Earlier this week a student at the University of Indiana, Bloomington (USA) posted a video about their encounter with a Palestinian student. The student, Hailey Toch, whose (former) account on TikTok went under the username Hailey’sUnfortunateLife, talked about her encounter with the unnamed Palestinian student. 

In the video Ms Toch talks about how she is proudly Jewish and her neighbour, a Christian or Catholic, had mentioned that a boy “was cute” but then points out that the boy was from Palestine. Ms Toch then says: “like, he probably wants to kill me right now”. She continues that she would like to “kick that guy right out”. The young man in question seems to have offended her simply because he was from Palestine. “I wouldn’t even have opened the door for him if I’d known he was from Palestine”. Although the Palestinian has never threatened her she ends the video with the message “if he ever comes near me I have pepper spray ready to go”.

The original video has been taken down and what is left are numerous replies which explain just how wrong Ms Toch is. The largest sharer of the video, @JamesGetsPolitical shared the video over 16 thousand times with 2.4 million views and nearly 300,000 comments. It has sparked a debate about the role of Zionism, though from her comments it is unlikely Ms Toch is doing anything more than repeating unfounded fears. That this is motivated by Zionism is hardly proven since it is hard to see that she has any political position at all beyond an irrational fear of Palestinians.

Racism is very real in America, as it is elsewhere. Whilst it is Black Americans who face the worst of the racism there are still pockets of anti-Arab sentiment and antisemitism. Accurate figures are difficult to trace but a 2017 Pew Research Centre report found that anti-Muslim attacks showed a steady upward trend. At the same time the FBI’s annual Hate Crime Statistics found increasing numbers of racist attacks throughout America. But whilst it is easy to focus on the Jewish-Palestine issue the fact is that the majority of racist attacks in the USA are by white supremacists.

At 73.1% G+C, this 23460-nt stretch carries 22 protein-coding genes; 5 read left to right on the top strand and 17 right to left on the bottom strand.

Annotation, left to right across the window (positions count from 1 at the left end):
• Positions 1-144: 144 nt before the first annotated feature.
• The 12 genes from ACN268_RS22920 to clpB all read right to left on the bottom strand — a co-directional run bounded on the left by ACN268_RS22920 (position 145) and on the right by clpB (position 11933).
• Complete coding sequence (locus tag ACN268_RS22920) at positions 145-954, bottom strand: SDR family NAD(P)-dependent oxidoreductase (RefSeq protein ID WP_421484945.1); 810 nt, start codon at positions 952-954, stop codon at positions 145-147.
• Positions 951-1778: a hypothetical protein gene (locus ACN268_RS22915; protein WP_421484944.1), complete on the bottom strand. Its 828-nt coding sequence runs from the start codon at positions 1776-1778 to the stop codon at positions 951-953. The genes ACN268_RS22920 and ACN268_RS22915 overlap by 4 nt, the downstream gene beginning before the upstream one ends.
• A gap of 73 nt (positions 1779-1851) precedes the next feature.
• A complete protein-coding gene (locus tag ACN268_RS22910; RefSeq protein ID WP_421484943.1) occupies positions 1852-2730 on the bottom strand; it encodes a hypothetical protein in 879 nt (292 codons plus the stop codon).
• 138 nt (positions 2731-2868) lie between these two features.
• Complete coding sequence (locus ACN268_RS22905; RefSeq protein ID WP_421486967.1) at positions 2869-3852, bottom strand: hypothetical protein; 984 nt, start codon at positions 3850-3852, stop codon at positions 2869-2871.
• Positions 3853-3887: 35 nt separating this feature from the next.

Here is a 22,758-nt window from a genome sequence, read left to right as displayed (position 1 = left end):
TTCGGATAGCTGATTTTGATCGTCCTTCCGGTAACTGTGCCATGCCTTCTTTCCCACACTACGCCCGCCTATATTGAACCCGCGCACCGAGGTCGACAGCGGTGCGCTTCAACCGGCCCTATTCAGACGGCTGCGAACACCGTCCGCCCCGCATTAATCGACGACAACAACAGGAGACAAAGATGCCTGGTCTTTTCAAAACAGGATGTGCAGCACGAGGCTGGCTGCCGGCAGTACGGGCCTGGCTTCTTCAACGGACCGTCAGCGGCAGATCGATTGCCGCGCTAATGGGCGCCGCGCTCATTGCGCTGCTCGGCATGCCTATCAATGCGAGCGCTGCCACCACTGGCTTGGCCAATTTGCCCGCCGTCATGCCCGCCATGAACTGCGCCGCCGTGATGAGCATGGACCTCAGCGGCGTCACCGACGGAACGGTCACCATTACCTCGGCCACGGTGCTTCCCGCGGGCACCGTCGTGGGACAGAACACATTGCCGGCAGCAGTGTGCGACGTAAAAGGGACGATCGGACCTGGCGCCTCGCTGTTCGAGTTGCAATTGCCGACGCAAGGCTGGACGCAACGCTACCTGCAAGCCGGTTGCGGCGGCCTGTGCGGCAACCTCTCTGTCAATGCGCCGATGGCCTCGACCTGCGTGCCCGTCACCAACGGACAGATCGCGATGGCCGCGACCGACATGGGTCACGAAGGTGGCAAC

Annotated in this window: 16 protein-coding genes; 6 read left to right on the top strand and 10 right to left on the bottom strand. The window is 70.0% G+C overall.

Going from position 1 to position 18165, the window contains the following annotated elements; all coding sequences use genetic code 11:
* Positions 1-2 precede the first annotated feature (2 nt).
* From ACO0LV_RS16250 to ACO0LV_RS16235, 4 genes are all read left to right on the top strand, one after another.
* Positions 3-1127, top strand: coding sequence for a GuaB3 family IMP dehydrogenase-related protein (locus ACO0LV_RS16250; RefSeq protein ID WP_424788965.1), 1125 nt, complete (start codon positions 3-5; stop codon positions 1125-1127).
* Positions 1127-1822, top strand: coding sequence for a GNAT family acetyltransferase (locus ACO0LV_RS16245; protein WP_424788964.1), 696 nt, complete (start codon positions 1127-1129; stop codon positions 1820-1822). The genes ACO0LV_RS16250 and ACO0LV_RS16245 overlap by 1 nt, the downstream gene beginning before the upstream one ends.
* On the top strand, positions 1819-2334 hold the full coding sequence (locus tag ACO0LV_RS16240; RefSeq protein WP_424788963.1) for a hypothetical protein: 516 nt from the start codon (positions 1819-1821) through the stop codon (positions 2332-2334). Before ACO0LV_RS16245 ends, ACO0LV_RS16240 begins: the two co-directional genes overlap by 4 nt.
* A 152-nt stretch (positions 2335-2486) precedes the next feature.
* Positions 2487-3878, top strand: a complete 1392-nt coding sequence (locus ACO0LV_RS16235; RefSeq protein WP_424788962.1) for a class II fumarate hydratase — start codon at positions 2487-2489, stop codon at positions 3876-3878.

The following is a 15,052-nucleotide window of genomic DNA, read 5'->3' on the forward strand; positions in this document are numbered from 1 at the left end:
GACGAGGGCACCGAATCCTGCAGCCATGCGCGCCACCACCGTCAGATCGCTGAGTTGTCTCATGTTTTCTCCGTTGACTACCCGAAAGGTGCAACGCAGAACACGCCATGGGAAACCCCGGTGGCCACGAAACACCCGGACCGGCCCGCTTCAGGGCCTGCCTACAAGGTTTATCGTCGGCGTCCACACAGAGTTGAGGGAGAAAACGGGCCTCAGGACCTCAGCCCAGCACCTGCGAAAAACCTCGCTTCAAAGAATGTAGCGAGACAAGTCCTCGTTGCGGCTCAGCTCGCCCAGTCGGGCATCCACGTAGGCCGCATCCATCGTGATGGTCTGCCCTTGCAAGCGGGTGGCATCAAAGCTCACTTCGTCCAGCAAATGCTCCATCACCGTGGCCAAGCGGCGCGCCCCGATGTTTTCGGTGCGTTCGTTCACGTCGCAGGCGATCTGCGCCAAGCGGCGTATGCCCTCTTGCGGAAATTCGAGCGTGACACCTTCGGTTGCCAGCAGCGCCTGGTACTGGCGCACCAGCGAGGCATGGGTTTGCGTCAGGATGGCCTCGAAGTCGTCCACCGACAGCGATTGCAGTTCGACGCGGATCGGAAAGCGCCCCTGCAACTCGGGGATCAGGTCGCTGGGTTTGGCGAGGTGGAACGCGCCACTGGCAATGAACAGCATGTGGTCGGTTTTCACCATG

A 2022 Pew Research Centre survey found nearly a third of Americans having favourable views of Israel with 63% having negative views of Palestine. The same survey also showed that the largest supporters of Palestine were found in the under-30s age group and the largest theistic support from Atheists and Agnostics.

Prejudice against Palestinians is growing. In Germany, anti-Palestinianism is on the rise with employers dismissing pro-Palestine workers on grounds of antisemitism as well as denials of public space for pro-Palestinian Events.  As Al-jazeera correspondent Majed Abusalama, a Palestinian now resident in Germany, says: “I was constantly warned to be careful what I was saying because it did not reflect “German values”. I was told that I am an anti-Semite, that I am a terrorist.”

Palestinians remain the victims of what a number of human rights groups, and the United Nations, have declared an apartheid state, but they so often go unheard. That anti-Palestinian movements are showing a rise in Germany and now rearing their head in a university hall in America demonstrates that the battle of public opinion on Israel-Palestine is one that still needs to be fought. The language used to describe the occupation of Palestinian land and the portrayal of Palestinians as terrorists has been going on for a long time as a 2001 article from Brian Whittaker in The Guardian made clear: “The illegality of the settlements under international law also often escapes mention. The phrase “illegal settlement”, used in an Israeli-Palestinian context, appeared only eight times during the last 12 months – and three of those were in readers’ letters to the editor.”

Given this context it is hardly surprising that ill informed young women view any Palestinian as a potential terrorist. What is less forgiveable is taking the time and effort to use Tik Tok to voice such views without the slightest provocation or evidence. What it shows is the way in which some sections of American society have internalised racist views and can express them without any thought for the consequences. This is probably the most insidious form of racism. We can confront those who march and daub, but it is a lot harder to confront what is inside people’s heads because most people don’t take to Tik Tok to share their racist attitudes. At the time of publication there is no word on whether the University of Indiana plans to take any action against Hailey Toch.

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